Convincing suburban drivers that downtown parking is available

The Chicago suburbs of Wheaton and Glen Ellyn are looking for ways to convince residents that there are plenty of parking spots in their downtowns:

For years, officials in Glen Ellyn have been hearing from residents about a lack of parking in the downtown, despite studies showing plenty of spaces available for customers…

“It dawned upon us that it isn’t a lack of parking, but addressing the perception of the lack of parking,” Glen Ellyn Police Chief Phil Norton said at a recent village meeting. “We’re going to shift our focus and start working on addressing the perception. You can go anywhere and be within a block or a block and a half of convenient parking.”…

The changes include creating 12 “Customer Only” parking spots where parking meters were removed in the Main Street and Pennsylvania lot. It also includes making the Union Pacific lot at Crescent and Main customer parking only, from 11 a.m. to 6 p.m. Mondays through Saturdays, and making Schock Square customer parking only, from 8 a.m. to 6 p.m. Mondays through Saturdays…

In Wheaton, parking was one of the issues addressed in the final draft of a downtown strategic plan and streetscape plan recently released by the city’s consultants. A parking analysis shows there is enough parking in the city’s downtown, despite a perceived parking issue reported by residents who participated in the survey, officials said.

In the plan, consultants recommended the city consider adding differentiated time limits on certain spaces such as 15 minutes, 1 hour and two hours. That will encourage employees to park in other areas and free up spaces for customers, consultants said.

It would helpful to know why exactly residents think there isn’t much parking. Is it because the parking isn’t right in front of the store? Is it because the parking is more difficult to get into, say angled or parallel parking, than a large parking lot? Is it because the streets or narrower or they can’t perceive they can walk to multiple stores? Some of these issues might seem plausible yet people are willing to endure walks in large, crowded parking lots for big box stores or malls.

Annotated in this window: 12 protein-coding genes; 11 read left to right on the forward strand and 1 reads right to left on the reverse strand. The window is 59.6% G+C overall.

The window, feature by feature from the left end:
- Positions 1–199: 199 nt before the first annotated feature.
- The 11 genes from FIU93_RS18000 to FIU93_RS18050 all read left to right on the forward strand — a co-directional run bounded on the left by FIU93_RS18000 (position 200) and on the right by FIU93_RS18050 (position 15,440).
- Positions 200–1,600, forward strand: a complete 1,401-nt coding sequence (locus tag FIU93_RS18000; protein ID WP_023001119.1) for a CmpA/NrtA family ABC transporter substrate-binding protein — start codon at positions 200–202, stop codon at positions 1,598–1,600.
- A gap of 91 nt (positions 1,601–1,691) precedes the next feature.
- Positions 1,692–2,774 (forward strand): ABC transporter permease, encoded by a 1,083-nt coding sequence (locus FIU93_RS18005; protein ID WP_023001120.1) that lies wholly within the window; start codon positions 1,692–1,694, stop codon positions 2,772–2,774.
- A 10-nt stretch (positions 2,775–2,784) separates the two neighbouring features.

The interesting thing to me is that this is a decades-long problem for these downtowns. It dates back at least to the 1950s when downtowns had to start competing with new strip malls and shopping malls which offered multiple stores as well as free parking (as opposed to having parking meters). Even though downtowns might offer plenty of stores within a short distance, I suspect suburbanites perceive that it is more congested and more difficult to get to, even before they know whether parking is available.

Another creative solution: apps or websites that display available parking spaces downtown which gives people real-time information as well as combats percetions that parking isn’t available.

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